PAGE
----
Nom Nom Nom de Plume
Bullets pinged around me, hitting city buildings in little explosions of concrete. Ping. Ping. Ping, ping, pow. I dodged, then rolled around the corner and landed back on my feet. I adjusted my invisible tie, strolled into the restaurant and headed for the bar.
“Beer, PBR, can, pull tab, unopened. And shake the ever-lovin’ shit out of it.”
My wife looked radiant standing by the quasi-official counter where a disinterested staff person stood bored. Another member of staff had just departed with patrons in tow.
The place was almost completely empty.
“Sheila will seat you when she gets back. Your name, please?” Apparently Sheila was the only one with seating powers and it would likely be a wait of at least 45 seconds so, of course, they needed my name. Dammit, my cover was blown.
I paused, glanced at my wife, then said, awkwardly, “Fleischman. Joel Fleischman.”
I knew all that time invested watching Northern Exposure would pay off someday.
You gotta give my wife credit. She played it cool. Her mouth dropped open, she facepalmed, then moaned, loud enough for the woman at the counter to hear, “Oh, God.”
They never suspected a thing. Smooth. It’s all in a day’s work when you have a license to ill.
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Today’s regurgitation reblog is served up by the WordPress “random post” feature. Back on July 24, 2011, I posted an “Aerial Reconnaissance Challenge” that was a photograph of the Fukushima nuclear reactor. It was also a Sunday.
This morning, while looking for an updated photograph, I found this news scarcely four hours old:
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“I want to be very clear: We do not expect harmful levels of radiation to reach the U.S., whether it’s the west coast, Hawaii, Alaska, or the U.S. territories in the Pacific.”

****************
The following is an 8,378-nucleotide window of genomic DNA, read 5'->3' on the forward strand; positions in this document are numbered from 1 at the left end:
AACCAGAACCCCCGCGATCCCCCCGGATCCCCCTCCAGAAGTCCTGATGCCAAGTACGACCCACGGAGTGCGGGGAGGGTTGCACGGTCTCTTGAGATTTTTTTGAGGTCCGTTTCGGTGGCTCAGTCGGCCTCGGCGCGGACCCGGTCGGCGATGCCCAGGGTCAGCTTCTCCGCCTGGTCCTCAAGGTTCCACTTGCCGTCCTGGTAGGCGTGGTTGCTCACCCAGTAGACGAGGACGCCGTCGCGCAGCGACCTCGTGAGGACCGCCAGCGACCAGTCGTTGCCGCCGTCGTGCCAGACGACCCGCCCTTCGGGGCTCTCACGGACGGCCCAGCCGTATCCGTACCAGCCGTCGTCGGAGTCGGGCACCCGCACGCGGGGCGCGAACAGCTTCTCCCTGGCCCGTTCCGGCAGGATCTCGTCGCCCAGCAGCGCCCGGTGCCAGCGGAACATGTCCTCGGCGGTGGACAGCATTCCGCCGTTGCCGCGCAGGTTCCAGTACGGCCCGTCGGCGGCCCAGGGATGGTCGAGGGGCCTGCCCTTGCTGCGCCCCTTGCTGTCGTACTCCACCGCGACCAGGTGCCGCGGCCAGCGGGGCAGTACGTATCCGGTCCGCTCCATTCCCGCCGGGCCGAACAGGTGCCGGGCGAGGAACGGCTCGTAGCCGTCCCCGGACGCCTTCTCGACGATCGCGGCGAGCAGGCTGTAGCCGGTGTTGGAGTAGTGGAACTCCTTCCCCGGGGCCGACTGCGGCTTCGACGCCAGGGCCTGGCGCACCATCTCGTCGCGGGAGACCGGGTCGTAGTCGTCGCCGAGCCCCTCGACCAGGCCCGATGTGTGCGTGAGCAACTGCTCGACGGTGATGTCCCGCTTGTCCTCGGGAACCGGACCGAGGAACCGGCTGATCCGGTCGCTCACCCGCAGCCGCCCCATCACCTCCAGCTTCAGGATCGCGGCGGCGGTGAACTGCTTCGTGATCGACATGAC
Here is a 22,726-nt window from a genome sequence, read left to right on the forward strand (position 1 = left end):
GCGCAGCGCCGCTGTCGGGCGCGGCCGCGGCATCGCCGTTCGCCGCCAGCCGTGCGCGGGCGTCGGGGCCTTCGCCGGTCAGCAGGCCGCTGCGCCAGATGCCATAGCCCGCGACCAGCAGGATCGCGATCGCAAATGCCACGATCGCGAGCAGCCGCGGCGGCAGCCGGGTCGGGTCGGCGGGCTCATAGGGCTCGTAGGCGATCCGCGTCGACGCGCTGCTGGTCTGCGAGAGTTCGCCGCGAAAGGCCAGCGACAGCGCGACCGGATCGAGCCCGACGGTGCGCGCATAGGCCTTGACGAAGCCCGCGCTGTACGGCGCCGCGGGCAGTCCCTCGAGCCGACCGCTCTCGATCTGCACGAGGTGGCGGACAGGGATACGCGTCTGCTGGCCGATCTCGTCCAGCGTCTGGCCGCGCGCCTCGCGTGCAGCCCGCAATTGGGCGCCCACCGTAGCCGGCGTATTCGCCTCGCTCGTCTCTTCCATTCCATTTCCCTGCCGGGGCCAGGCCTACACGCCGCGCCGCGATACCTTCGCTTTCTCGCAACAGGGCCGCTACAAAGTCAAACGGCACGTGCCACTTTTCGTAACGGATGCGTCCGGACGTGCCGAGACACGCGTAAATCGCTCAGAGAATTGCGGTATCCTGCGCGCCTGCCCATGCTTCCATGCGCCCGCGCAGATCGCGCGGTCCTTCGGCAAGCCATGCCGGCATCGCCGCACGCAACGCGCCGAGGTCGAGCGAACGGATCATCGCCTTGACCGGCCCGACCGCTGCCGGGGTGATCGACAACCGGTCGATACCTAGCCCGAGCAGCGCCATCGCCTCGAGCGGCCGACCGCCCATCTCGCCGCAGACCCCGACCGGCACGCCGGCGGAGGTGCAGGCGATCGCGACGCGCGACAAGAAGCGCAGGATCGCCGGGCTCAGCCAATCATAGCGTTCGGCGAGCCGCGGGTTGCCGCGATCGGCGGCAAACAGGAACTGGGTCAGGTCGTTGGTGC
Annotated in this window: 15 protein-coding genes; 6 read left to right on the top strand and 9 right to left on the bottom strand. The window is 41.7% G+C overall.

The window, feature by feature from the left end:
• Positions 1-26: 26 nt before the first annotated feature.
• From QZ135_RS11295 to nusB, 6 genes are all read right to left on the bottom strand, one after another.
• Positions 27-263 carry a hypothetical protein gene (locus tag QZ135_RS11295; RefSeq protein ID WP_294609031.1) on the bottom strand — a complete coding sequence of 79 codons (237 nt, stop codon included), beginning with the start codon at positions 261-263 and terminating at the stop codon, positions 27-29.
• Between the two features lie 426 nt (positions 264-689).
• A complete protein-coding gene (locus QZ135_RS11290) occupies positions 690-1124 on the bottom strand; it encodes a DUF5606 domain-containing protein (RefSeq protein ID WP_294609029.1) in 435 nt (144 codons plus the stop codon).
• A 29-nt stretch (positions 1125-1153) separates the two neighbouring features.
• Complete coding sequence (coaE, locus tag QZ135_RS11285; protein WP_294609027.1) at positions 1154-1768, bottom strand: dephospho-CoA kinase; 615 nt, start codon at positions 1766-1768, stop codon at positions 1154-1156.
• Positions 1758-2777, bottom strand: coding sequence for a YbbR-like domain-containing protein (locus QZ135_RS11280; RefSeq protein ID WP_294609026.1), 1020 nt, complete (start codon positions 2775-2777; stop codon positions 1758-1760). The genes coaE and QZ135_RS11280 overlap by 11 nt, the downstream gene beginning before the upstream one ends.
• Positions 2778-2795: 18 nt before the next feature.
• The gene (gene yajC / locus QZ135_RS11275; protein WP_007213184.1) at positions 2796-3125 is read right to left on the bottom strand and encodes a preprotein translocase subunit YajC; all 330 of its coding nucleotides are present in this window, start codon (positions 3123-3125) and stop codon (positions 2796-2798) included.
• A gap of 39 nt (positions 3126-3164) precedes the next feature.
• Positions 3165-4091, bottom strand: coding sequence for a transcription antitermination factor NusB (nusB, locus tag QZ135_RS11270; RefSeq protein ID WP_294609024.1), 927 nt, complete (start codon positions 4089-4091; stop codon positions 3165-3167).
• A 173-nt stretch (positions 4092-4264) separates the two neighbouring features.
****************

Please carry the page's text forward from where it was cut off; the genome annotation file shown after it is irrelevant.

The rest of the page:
— President Barack Obama, March 17, 2011
Putting on our critical thinking caps, we immediately see that this one is pretty easy.
We can start by examining what Obama does not say. For example, he doesn’t say anything like, “No radiation is going to reach the U.S.”
In other words, some radiation that is not “harmful” will reach the U.S.
He also said that he wants us to know what he knows as President. But unfortunately his vague comment doesn’t bother to provide a definition for what “harmful” really means.
He could have said, “Our best estimates are that Washington, Oregon and California will be exposed to X millirads by Tuesday.”
But he didn’t.
Meanwhile a graphic from the New York Times shows radiation in “arbitrary units” (whatever the hell that means) hitting the west coast of the U.S. by Friday (also known as yesterday).
It seems that no matter what our government may or may not be saying some of us may already be plumed. But that’s just what Obama told us would happen.
Ah, Japan, and your state-of-the-art earthquake preparedness. This was supposed to be the best of the best? Nuclear reactors that were only built to withstand about 80% of what could conceivably happen?
That is the way we humans do things, though. We always seem to think that we know what’s best.